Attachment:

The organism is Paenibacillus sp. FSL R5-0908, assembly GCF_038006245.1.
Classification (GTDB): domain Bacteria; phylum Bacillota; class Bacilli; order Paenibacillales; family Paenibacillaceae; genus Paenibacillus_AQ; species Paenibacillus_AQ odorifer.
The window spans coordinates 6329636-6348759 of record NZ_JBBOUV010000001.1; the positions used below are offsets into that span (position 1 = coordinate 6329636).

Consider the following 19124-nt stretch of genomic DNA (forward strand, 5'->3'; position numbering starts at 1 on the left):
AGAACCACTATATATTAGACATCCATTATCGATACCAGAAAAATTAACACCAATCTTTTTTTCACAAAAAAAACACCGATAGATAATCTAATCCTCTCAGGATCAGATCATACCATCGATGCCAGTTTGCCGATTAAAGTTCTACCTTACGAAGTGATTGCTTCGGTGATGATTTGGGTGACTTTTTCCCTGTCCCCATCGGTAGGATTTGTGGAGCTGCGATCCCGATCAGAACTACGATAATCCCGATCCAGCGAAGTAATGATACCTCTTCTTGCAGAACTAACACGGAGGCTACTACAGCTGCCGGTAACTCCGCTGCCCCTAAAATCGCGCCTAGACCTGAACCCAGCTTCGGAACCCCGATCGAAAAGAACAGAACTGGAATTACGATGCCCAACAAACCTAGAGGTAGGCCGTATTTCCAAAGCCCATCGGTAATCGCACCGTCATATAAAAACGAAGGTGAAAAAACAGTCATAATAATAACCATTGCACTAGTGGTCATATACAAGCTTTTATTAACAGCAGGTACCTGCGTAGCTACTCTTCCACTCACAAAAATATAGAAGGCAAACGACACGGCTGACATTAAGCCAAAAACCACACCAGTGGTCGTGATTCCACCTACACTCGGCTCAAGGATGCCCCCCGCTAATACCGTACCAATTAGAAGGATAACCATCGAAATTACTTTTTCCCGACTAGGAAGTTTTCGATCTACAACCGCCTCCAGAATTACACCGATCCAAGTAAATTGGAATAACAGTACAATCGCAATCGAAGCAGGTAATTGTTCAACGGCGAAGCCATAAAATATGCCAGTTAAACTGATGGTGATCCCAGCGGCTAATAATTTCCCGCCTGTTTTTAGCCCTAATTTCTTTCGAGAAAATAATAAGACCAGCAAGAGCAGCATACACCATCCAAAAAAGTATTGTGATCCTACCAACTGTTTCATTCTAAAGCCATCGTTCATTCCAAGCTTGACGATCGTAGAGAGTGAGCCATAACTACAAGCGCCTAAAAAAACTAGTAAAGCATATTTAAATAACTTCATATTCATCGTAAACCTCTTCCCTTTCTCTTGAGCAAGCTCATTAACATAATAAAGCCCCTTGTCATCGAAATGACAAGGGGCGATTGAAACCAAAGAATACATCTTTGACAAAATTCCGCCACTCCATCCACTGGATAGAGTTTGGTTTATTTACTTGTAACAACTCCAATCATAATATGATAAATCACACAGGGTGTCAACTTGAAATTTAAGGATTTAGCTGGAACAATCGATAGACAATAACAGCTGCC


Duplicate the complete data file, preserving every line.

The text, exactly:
The organism is Paenibacillus sp. FSL R5-0908, assembly GCF_038006245.1.
Classification (GTDB): domain Bacteria; phylum Bacillota; class Bacilli; order Paenibacillales; family Paenibacillaceae; genus Paenibacillus_AQ; species Paenibacillus_AQ odorifer.
The window spans coordinates 6329636-6348759 of record NZ_JBBOUV010000001.1; the positions used below are offsets into that span (position 1 = coordinate 6329636).

Consider the following 19124-nt stretch of genomic DNA (forward strand, 5'->3'; position numbering starts at 1 on the left):
AGAACCACTATATATTAGACATCCATTATCGATACCAGAAAAATTAACACCAATCTTTTTTTCACAAAAAAAACACCGATAGATAATCTAATCCTCTCAGGATCAGATCATACCATCGATGCCAGTTTGCCGATTAAAGTTCTACCTTACGAAGTGATTGCTTCGGTGATGATTTGGGTGACTTTTTCCCTGTCCCCATCGGTAGGATTTGTGGAGCTGCGATCCCGATCAGAACTACGATAATCCCGATCCAGCGAAGTAATGATACCTCTTCTTGCAGAACTAACACGGAGGCTACTACAGCTGCCGGTAACTCCGCTGCCCCTAAAATCGCGCCTAGACCTGAACCCAGCTTCGGAACCCCGATCGAAAAGAACAGAACTGGAATTACGATGCCCAACAAACCTAGAGGTAGGCCGTATTTCCAAAGCCCATCGGTAATCGCACCGTCATATAAAAACGAAGGTGAAAAAACAGTCATAATAATAACCATTGCACTAGTGGTCATATACAAGCTTTTATTAACAGCAGGTACCTGCGTAGCTACTCTTCCACTCACAAAAATATAGAAGGCAAACGACACGGCTGACATTAAGCCAAAAACCACACCAGTGGTCGTGATTCCACCTACACTCGGCTCAAGGATGCCCCCCGCTAATACCGTACCAATTAGAAGGATAACCATCGAAATTACTTTTTCCCGACTAGGAAGTTTTCGATCTACAACCGCCTCCAGAATTACACCGATCCAAGTAAATTGGAATAACAGTACAATCGCAATCGAAGCAGGTAATTGTTCAACGGCGAAGCCATAAAATATGCCAGTTAAACTGATGGTGATCCCAGCGGCTAATAATTTCCCGCCTGTTTTTAGCCCTAATTTCTTTCGAGAAAATAATAAGACCAGCAAGAGCAGCATACACCATCCAAAAAAGTATTGTGATCCTACCAACTGTTTCATTCTAAAGCCATCGTTCATTCCAAGCTTGACGATCGTAGAGAGTGAGCCATAACTACAAGCGCCTAAAAAAACTAGTAAAGCATATTTAAATAACTTCATATTCATCGTAAACCTCTTCCCTTTCTCTTGAGCAAGCTCATTAACATAATAAAGCCCCTTGTCATCGAAATGACAAGGGGCGATTGAAACCAAAGAATACATCTTTGACAAAATTCCGCCACTCCATCCACTGGATAGAGTTTGGTTTATTTACTTGTAACAACTCCAATCATAATATGATAAATCACACAGGGTGTCAACTTGAAATTTAAGGATTTAGCTGGAACAATCGATAGACAATAACAGCTGCC